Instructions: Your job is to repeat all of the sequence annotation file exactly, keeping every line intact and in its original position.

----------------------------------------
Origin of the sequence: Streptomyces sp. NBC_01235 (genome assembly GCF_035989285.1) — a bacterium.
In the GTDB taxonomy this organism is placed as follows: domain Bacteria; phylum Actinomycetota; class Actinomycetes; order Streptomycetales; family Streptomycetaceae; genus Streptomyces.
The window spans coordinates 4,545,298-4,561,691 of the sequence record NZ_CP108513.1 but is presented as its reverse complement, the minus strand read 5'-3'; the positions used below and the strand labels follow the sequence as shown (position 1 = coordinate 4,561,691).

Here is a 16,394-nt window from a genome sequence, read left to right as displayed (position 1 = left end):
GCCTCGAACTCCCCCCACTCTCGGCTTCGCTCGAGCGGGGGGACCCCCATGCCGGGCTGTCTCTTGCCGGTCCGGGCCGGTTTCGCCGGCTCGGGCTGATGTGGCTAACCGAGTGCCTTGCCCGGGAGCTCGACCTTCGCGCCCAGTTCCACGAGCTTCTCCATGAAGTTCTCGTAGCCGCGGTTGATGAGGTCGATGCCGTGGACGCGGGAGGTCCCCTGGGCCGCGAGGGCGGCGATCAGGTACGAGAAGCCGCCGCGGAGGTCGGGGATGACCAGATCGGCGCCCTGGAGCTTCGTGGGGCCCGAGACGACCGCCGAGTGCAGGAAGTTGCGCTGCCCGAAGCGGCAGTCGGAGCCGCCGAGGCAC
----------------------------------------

Origin of the sequence: Streptomyces sp. NBC_01235 (genome assembly GCF_035989285.1) — a bacterium.
In the GTDB taxonomy this organism is placed as follows: domain Bacteria; phylum Actinomycetota; class Actinomycetes; order Streptomycetales; family Streptomycetaceae; genus Streptomyces.
The window spans coordinates 4,545,298-4,561,691 of the sequence record NZ_CP108513.1 but is presented as its reverse complement, the minus strand read 5'-3'; the positions used below and the strand labels follow the sequence as shown (position 1 = coordinate 4,561,691).

Here is a 16,394-nt window from a genome sequence, read left to right as displayed (position 1 = left end):
GCCTCGAACTCCCCCCACTCTCGGCTTCGCTCGAGCGGGGGGACCCCCATGCCGGGCTGTCTCTTGCCGGTCCGGGCCGGTTTCGCCGGCTCGGGCTGATGTGGCTAACCGAGTGCCTTGCCCGGGAGCTCGACCTTCGCGCCCAGTTCCACGAGCTTCTCCATGAAGTTCTCGTAGCCGCGGTTGATGAGGTCGATGCCGTGGACGCGGGAGGTCCCCTGGGCCGCGAGGGCGGCGATCAGGTACGAGAAGCCGCCGCGGAGGTCGGGGATGACCAGATCGGCGCCCTGGAGCTTCGTGGGGCCCGAGACGACCGCCGAGTGCAGGAAGTTGCGCTGCCCGAAGCGGCAGTCGGAGCCGCCGAGGCAC